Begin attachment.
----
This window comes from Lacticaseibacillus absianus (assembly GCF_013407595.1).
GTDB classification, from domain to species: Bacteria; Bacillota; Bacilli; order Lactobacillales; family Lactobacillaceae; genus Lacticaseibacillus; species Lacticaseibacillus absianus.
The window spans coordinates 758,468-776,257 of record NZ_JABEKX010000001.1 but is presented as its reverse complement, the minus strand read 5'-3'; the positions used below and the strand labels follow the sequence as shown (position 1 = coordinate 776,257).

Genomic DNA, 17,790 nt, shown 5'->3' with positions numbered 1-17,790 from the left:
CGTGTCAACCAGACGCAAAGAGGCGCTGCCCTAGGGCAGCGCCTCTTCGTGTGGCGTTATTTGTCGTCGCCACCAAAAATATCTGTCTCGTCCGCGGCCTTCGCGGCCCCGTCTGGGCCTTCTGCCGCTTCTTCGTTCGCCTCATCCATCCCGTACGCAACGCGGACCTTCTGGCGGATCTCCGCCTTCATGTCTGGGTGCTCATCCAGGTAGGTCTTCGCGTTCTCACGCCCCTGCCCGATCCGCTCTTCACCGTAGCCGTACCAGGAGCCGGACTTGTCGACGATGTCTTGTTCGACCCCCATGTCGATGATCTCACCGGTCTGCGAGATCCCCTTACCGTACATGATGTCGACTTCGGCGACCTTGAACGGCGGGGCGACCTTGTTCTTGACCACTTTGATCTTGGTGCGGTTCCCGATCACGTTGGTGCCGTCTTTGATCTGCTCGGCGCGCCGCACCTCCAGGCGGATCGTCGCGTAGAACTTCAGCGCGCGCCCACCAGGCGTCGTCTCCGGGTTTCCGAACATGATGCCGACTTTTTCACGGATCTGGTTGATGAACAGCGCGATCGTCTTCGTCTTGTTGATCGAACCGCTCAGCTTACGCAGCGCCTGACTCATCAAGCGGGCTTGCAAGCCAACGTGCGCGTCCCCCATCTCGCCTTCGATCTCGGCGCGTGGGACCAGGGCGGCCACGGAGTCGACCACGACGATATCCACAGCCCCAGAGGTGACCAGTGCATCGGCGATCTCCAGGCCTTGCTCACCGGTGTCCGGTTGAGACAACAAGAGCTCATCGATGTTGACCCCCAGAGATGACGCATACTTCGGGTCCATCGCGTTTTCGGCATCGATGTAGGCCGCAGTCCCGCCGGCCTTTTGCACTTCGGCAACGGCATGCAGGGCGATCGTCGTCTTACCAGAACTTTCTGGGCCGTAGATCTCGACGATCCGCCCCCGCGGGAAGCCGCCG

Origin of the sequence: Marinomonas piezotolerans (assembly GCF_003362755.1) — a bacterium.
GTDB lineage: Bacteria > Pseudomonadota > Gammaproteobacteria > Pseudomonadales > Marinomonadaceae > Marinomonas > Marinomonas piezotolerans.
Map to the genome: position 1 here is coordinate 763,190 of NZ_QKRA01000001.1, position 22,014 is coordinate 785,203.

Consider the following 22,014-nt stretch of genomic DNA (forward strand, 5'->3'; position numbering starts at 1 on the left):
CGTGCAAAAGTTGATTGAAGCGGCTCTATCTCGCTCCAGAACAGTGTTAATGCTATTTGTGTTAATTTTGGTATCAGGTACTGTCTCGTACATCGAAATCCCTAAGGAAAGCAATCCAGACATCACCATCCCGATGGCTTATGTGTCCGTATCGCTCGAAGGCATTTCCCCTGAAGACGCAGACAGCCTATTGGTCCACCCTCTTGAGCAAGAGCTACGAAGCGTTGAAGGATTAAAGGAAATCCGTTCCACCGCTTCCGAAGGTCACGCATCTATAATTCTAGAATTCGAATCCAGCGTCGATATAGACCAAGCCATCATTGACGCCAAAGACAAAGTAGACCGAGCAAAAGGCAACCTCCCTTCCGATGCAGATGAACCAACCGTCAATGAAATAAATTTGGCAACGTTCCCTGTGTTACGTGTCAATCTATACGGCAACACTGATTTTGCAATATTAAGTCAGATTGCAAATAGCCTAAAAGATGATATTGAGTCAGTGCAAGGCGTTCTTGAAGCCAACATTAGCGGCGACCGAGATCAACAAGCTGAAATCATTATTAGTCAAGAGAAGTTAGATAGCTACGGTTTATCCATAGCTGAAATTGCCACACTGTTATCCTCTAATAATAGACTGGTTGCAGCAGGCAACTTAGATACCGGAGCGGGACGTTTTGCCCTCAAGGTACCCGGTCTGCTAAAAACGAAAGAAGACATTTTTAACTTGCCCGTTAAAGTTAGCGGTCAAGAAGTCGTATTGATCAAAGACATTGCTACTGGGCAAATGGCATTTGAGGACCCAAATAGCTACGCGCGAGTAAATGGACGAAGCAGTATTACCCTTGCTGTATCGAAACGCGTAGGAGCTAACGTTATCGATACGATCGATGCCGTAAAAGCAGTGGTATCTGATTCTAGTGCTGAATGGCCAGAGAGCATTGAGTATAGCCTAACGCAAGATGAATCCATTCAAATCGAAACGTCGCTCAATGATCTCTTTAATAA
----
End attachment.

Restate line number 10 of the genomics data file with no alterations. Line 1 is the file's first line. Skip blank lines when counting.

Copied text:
CGTGCAAAAGTTGATTGAAGCGGCTCTATCTCGCTCCAGAACAGTGTTAATGCTATTTGTGTTAATTTTGGTATCAGGTACTGTCTCGTACATCGAAATCCCTAAGGAAAGCAATCCAGACATCACCATCCCGATGGCTTATGTGTCCGTATCGCTCGAAGGCATTTCCCCTGAAGACGCAGACAGCCTATTGGTCCACCCTCTTGAGCAAGAGCTACGAAGCGTTGAAGGATTAAAGGAAATCCGTTCCACCGCTTCCGAAGGTCACGCATCTATAATTCTAGAATTCGAATCCAGCGTCGATATAGACCAAGCCATCATTGACGCCAAAGACAAAGTAGACCGAGCAAAAGGCAACCTCCCTTCCGATGCAGATGAACCAACCGTCAATGAAATAAATTTGGCAACGTTCCCTGTGTTACGTGTCAATCTATACGGCAACACTGATTTTGCAATATTAAGTCAGATTGCAAATAGCCTAAAAGATGATATTGAGTCAGTGCAAGGCGTTCTTGAAGCCAACATTAGCGGCGACCGAGATCAACAAGCTGAAATCATTATTAGTCAAGAGAAGTTAGATAGCTACGGTTTATCCATAGCTGAAATTGCCACACTGTTATCCTCTAATAATAGACTGGTTGCAGCAGGCAACTTAGATACCGGAGCGGGACGTTTTGCCCTCAAGGTACCCGGTCTGCTAAAAACGAAAGAAGACATTTTTAACTTGCCCGTTAAAGTTAGCGGTCAAGAAGTCGTATTGATCAAAGACATTGCTACTGGGCAAATGGCATTTGAGGACCCAAATAGCTACGCGCGAGTAAATGGACGAAGCAGTATTACCCTTGCTGTATCGAAACGCGTAGGAGCTAACGTTATCGATACGATCGATGCCGTAAAAGCAGTGGTATCTGATTCTAGTGCTGAATGGCCAGAGAGCATTGAGTATAGCCTAACGCAAGATGAATCCATTCAAATCGAAACGTCGCTCAATGATCTCTTTAATAA